Corsair Hydro Series H50 CPU Water-Cooling Kit Review

Cooling/Water Cooling by leeghoofd @ 2009-08-02

*Updated with AMD Phenom Temp Results* Corsair gets their feet wet again, after close to 3 years they have introduced another water cooling product, the previous one being the Nautilus 500 back in 2006. This time around they’ve also opted for an all-in-one kit, but build inside the case, fitted onto the exhaust fan, a case with 120mm exhaust is a requirement, a large wallet is not! The Corsair H50 will be introduced at price of ~€/$70 which is pretty much on par with high end air cooled heatsinks out there! So can an all-in-one kit impress us? Let´s find out!

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Test Setup and Test Methodology

Test Setup and Test Methodology

Testing will be done on the 2 Intel platforms. For the Socket 775 I got my E7400 which is already quite a challenge for an air cooler. Socket 1366 will be done on the Core i7 950 CPU. Even though Corsair has got a booklet included how to approach the testing I prefer to do it like I always did it before, namely using prime custom test 20K. First a 15 minute idle warm-up of the rig, verifying the ambient temperature and then launch Prime test for an hour. Monitoring is done via Everest home and Realtemp software. Both programs allow logging so it makes my life way easier then before...

Eventually Core i5 tests will be for a later date if time allows (NDA guys sory)

On with the show:

Leeghoofd's E7400 Test Setup
CPUIntel E7400 @ 4 1.35v
  • Thermalright Ultra-120 + 1600rpm fan
  • Corsair H50 with mods
  • MainboardGigabyte EP45 UD3P
    Memory4Gb OCZ PC8500 Reapers
    PSU OCZ ModStream 700W

    Leeghoofd's I7 950 Test Setup
    CPUIntel I7 950 @ 3.8 1.20v HT ON
  • Thermalright Ultra-120 + 1600rpm fan
  • Corsair H50 with mods
  • MainboardAsus Rampage Extreme II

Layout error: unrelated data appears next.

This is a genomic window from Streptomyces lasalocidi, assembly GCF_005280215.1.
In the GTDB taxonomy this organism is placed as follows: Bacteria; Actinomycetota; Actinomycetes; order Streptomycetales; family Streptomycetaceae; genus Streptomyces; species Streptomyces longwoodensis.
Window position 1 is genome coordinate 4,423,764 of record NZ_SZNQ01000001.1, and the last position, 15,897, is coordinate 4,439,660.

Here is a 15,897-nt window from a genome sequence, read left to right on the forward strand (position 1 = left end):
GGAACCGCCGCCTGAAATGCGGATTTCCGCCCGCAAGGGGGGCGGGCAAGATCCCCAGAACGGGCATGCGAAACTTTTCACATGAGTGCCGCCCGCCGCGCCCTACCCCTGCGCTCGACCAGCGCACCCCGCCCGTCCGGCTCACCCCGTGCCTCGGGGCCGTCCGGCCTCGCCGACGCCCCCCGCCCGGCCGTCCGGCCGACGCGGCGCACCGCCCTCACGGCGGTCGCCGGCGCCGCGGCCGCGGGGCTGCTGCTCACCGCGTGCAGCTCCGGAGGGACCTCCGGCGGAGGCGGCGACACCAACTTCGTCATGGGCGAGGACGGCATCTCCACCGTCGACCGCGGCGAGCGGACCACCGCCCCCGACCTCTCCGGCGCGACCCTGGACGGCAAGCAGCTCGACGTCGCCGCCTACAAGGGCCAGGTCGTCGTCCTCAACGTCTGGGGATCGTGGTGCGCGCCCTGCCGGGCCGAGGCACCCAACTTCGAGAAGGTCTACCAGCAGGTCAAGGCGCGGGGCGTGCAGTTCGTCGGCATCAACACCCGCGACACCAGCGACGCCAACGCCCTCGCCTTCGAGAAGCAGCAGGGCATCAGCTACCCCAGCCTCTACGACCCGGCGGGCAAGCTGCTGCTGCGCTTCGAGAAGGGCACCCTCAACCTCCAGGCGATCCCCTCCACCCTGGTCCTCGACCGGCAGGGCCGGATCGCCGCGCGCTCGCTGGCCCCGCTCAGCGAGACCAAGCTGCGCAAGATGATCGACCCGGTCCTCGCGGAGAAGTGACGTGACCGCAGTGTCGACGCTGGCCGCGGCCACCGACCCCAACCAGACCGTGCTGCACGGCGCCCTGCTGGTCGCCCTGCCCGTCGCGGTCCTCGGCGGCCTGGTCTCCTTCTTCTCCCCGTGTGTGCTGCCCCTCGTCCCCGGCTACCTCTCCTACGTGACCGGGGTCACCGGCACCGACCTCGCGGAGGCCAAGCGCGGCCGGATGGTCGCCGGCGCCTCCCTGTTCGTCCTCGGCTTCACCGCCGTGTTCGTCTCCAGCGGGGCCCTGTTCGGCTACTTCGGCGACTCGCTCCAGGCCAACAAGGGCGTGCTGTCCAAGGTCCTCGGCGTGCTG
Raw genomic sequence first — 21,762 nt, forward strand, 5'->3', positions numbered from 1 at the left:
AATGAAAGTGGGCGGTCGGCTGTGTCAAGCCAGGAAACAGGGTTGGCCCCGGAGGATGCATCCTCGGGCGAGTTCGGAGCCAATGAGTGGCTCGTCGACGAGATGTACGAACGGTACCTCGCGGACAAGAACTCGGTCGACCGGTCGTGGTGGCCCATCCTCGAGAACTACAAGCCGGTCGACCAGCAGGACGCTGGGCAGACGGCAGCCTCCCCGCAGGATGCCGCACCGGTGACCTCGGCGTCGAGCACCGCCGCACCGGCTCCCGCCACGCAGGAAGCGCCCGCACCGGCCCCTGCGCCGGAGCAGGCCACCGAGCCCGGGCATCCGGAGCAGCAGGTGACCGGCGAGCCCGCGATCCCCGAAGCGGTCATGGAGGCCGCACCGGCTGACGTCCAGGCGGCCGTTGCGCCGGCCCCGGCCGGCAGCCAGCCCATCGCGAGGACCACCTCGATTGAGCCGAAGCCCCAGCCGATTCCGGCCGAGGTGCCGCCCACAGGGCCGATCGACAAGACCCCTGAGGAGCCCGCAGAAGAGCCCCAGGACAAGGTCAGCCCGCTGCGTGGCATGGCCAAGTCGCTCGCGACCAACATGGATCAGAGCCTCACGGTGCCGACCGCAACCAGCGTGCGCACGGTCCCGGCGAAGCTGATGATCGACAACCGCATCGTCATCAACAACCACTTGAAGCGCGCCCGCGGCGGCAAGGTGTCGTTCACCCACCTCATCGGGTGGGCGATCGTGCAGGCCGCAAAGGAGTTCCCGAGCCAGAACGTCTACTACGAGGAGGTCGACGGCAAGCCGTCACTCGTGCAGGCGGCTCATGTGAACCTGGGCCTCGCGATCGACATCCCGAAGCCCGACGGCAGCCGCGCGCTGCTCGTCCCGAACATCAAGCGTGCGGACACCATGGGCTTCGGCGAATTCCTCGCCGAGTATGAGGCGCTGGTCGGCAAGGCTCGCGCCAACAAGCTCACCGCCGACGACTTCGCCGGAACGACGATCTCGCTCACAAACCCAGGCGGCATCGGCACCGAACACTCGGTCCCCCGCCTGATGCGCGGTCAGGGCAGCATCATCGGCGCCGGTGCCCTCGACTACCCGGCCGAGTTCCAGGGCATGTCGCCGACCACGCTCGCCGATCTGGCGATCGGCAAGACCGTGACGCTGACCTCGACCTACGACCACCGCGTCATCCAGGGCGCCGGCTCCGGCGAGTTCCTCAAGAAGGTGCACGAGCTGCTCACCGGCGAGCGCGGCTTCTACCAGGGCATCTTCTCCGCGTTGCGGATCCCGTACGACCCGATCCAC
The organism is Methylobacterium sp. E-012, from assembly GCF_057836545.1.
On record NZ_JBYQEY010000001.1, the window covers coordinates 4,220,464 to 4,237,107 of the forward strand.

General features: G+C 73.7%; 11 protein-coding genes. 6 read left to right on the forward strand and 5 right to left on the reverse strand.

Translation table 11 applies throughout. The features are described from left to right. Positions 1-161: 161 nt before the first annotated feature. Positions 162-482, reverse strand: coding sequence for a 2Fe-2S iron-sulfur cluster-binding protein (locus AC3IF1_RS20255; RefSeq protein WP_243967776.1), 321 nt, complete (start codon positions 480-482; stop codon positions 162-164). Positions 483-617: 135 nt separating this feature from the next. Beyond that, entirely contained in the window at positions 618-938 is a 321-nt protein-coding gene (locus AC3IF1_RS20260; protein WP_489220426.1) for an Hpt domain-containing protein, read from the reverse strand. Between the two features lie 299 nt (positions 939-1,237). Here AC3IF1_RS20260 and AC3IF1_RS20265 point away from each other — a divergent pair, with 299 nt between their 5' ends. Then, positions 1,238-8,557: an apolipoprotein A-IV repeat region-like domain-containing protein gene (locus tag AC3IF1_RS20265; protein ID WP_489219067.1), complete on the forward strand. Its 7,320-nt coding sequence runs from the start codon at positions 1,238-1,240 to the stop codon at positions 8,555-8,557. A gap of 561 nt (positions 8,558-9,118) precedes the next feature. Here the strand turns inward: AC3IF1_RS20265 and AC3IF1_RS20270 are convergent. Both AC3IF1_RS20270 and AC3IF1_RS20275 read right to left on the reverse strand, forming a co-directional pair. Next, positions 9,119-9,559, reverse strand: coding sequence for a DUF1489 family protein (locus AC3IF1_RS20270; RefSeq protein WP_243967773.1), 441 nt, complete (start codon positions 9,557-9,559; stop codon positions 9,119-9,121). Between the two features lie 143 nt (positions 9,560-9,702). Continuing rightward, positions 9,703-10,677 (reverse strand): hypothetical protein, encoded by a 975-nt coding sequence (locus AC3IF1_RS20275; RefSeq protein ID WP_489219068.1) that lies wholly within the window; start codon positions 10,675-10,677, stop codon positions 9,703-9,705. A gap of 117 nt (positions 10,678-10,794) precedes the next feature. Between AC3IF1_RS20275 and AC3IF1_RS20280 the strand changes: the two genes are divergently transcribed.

Memory6Gb Corsair Dominator PC12800 C8-8-8-24 1T
    PSU Enermax Galaxy DXX 1Kw

    Madshrimps (c)

    The E7400 getting readied to be cooled by the H50 unit. Do not tighten the screws too much at first, I just made them grasp the thread of the back plate, then slide in the pump/cooling unit, turn it and then tighten the screws properly.

    Madshrimps (c)

    The back plate has got a cutout for those motherboards with chips on the backside of the CPU socket.

    Madshrimps (c)

    Everything in position, almost ready to be fired up. Follow the booklet carefully. Make sure you hook up the radiator fan to the motherboard’s CPU fan header. This allows the bios to adjust the fan speed depending on the CPU temp. Of course the pump can be hooked up to any other header of preference, but why not use the auto-fan speed control if you have it available?

    Madshrimps (c)

    A bios screen ; CPU fan speed is the radiators' fan speed. At idle the fan spins around the 1000rpm mark, once more performance is required it quickly spins up to 1650rpm. Fan header 1 is the pump which was running around 1400rpm all the time. This also allows you to monitor and set an alarm if either fan or pump fails to prevent overheating!

    Madshrimps (c)

    Case closed, ready to rumble!
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    Comment from Jaco @ 2009/07/28
    What type of cooling fluid is used ?
    I know the waterblock is copper , but the radiator is aluminium.
    Comment from leeghoofd @ 2009/07/28
    I think the fluid mixture itself is top secret... I tried to refill the unit and it didn't even take 70cc to fill her up, it's pretty impossible to get it done properly, unit still mixed loads of air and is in fact wasted... will let her run ( without no cpu to see what happens with the fluid )
    Comment from 2Cb @ 2010/04/24
    Hey Leeghoofd,

    Which is the best push pull setup for this cooler in your experience? Having the push fan blowing air into the case or out of the case (assuming the case airflow is adapted correctly)?

    Comment from jmke @ 2010/04/24
    Having the push fan blowing air into the case or out of the case
    if your case is located in a "hot" area at the rear, closed environment or inside a PC furniture, you might get better results by placing a good in-take fan at the front and having the push/pull setup blow air outside the case.
    if however you can get fresh air at the rear of the case, having the fans pull in cool air will give you the advantage
    Comment from leeghoofd @ 2010/04/25
    Indeed much depends on the way the rig is setup, case ventilation etc...

    I never got the acclaimed 10 °C difference with the TRUE, I even tried theunit outside of the case, temps stayed +/- the same.

    For max performance : sucking air in via the rear hole as advised by Corsair, but for max ventilation it would require to add a top fan to get rid of the trapped hot air in the case

    There's a cool thread on, there are zillions of mods that make the unit even better :

    Official Corsair H50 hydro series owners